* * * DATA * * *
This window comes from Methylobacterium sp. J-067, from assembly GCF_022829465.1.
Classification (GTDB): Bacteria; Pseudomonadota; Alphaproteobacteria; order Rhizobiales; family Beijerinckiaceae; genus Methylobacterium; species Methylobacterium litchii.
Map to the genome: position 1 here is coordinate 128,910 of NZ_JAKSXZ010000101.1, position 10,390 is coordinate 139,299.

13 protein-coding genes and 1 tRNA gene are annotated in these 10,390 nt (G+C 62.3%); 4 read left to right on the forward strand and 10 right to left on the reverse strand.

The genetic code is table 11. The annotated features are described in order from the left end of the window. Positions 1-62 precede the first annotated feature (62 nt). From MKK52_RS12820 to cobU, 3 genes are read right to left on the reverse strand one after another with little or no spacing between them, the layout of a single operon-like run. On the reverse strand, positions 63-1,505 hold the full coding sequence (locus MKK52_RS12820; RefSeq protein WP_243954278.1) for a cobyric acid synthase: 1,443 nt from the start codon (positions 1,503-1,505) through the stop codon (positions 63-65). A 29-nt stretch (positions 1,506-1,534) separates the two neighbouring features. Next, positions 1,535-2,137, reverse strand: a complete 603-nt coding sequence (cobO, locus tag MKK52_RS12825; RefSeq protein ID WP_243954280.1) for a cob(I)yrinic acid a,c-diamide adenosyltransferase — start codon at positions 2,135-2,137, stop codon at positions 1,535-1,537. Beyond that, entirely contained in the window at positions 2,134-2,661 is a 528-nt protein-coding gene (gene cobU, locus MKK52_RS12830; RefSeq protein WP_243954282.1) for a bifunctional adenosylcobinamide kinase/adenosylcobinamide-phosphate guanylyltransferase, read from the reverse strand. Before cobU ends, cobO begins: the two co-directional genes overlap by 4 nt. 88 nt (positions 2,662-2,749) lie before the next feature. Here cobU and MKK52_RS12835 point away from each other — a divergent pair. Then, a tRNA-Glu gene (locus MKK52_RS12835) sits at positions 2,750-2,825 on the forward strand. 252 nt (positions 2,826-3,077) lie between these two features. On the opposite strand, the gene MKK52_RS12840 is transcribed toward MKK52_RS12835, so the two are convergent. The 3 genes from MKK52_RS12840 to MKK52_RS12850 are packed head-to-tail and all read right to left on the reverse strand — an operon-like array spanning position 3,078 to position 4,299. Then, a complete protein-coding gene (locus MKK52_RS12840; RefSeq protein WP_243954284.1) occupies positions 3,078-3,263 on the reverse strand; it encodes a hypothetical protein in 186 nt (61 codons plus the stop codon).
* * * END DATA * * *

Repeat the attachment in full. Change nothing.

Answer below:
This window comes from Methylobacterium sp. J-067, from assembly GCF_022829465.1.
Classification (GTDB): Bacteria; Pseudomonadota; Alphaproteobacteria; order Rhizobiales; family Beijerinckiaceae; genus Methylobacterium; species Methylobacterium litchii.
Map to the genome: position 1 here is coordinate 128,910 of NZ_JAKSXZ010000101.1, position 10,390 is coordinate 139,299.

13 protein-coding genes and 1 tRNA gene are annotated in these 10,390 nt (G+C 62.3%); 4 read left to right on the forward strand and 10 right to left on the reverse strand.

The genetic code is table 11. The annotated features are described in order from the left end of the window. Positions 1-62 precede the first annotated feature (62 nt). From MKK52_RS12820 to cobU, 3 genes are read right to left on the reverse strand one after another with little or no spacing between them, the layout of a single operon-like run. On the reverse strand, positions 63-1,505 hold the full coding sequence (locus MKK52_RS12820; RefSeq protein WP_243954278.1) for a cobyric acid synthase: 1,443 nt from the start codon (positions 1,503-1,505) through the stop codon (positions 63-65). A 29-nt stretch (positions 1,506-1,534) separates the two neighbouring features. Next, positions 1,535-2,137, reverse strand: a complete 603-nt coding sequence (cobO, locus tag MKK52_RS12825; RefSeq protein ID WP_243954280.1) for a cob(I)yrinic acid a,c-diamide adenosyltransferase — start codon at positions 2,135-2,137, stop codon at positions 1,535-1,537. Beyond that, entirely contained in the window at positions 2,134-2,661 is a 528-nt protein-coding gene (gene cobU, locus MKK52_RS12830; RefSeq protein WP_243954282.1) for a bifunctional adenosylcobinamide kinase/adenosylcobinamide-phosphate guanylyltransferase, read from the reverse strand. Before cobU ends, cobO begins: the two co-directional genes overlap by 4 nt. 88 nt (positions 2,662-2,749) lie before the next feature. Here cobU and MKK52_RS12835 point away from each other — a divergent pair. Then, a tRNA-Glu gene (locus MKK52_RS12835) sits at positions 2,750-2,825 on the forward strand. 252 nt (positions 2,826-3,077) lie between these two features. On the opposite strand, the gene MKK52_RS12840 is transcribed toward MKK52_RS12835, so the two are convergent. The 3 genes from MKK52_RS12840 to MKK52_RS12850 are packed head-to-tail and all read right to left on the reverse strand — an operon-like array spanning position 3,078 to position 4,299. Then, a complete protein-coding gene (locus MKK52_RS12840; RefSeq protein WP_243954284.1) occupies positions 3,078-3,263 on the reverse strand; it encodes a hypothetical protein in 186 nt (61 codons plus the stop codon).